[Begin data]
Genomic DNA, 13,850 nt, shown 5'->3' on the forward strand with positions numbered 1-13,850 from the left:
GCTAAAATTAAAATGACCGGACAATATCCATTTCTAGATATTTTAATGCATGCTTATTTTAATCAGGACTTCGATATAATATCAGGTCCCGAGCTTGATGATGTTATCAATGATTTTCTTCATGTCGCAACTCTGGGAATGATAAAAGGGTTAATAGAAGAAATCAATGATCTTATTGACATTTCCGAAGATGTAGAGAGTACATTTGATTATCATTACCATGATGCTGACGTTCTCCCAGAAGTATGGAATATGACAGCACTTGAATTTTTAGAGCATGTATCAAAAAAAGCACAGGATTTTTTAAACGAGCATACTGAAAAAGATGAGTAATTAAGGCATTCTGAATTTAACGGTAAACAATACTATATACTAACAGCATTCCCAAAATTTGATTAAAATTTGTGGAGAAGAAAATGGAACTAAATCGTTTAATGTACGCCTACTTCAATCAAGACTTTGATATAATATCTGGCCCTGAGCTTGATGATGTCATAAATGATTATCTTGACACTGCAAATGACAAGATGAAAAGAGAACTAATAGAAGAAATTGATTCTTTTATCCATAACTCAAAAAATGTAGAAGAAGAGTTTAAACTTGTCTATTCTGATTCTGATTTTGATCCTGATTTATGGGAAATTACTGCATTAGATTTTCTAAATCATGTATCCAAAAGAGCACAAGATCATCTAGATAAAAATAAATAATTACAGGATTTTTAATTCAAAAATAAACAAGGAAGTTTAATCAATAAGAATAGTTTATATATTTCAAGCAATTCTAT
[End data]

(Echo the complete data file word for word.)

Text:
Genomic DNA, 13,850 nt, shown 5'->3' on the forward strand with positions numbered 1-13,850 from the left:
GCTAAAATTAAAATGACCGGACAATATCCATTTCTAGATATTTTAATGCATGCTTATTTTAATCAGGACTTCGATATAATATCAGGTCCCGAGCTTGATGATGTTATCAATGATTTTCTTCATGTCGCAACTCTGGGAATGATAAAAGGGTTAATAGAAGAAATCAATGATCTTATTGACATTTCCGAAGATGTAGAGAGTACATTTGATTATCATTACCATGATGCTGACGTTCTCCCAGAAGTATGGAATATGACAGCACTTGAATTTTTAGAGCATGTATCAAAAAAAGCACAGGATTTTTTAAACGAGCATACTGAAAAAGATGAGTAATTAAGGCATTCTGAATTTAACGGTAAACAATACTATATACTAACAGCATTCCCAAAATTTGATTAAAATTTGTGGAGAAGAAAATGGAACTAAATCGTTTAATGTACGCCTACTTCAATCAAGACTTTGATATAATATCTGGCCCTGAGCTTGATGATGTCATAAATGATTATCTTGACACTGCAAATGACAAGATGAAAAGAGAACTAATAGAAGAAATTGATTCTTTTATCCATAACTCAAAAAATGTAGAAGAAGAGTTTAAACTTGTCTATTCTGATTCTGATTTTGATCCTGATTTATGGGAAATTACTGCATTAGATTTTCTAAATCATGTATCCAAAAGAGCACAAGATCATCTAGATAAAAATAAATAATTACAGGATTTTTAATTCAAAAATAAACAAGGAAGTTTAATCAATAAGAATAGTTTATATATTTCAAGCAATTCTAT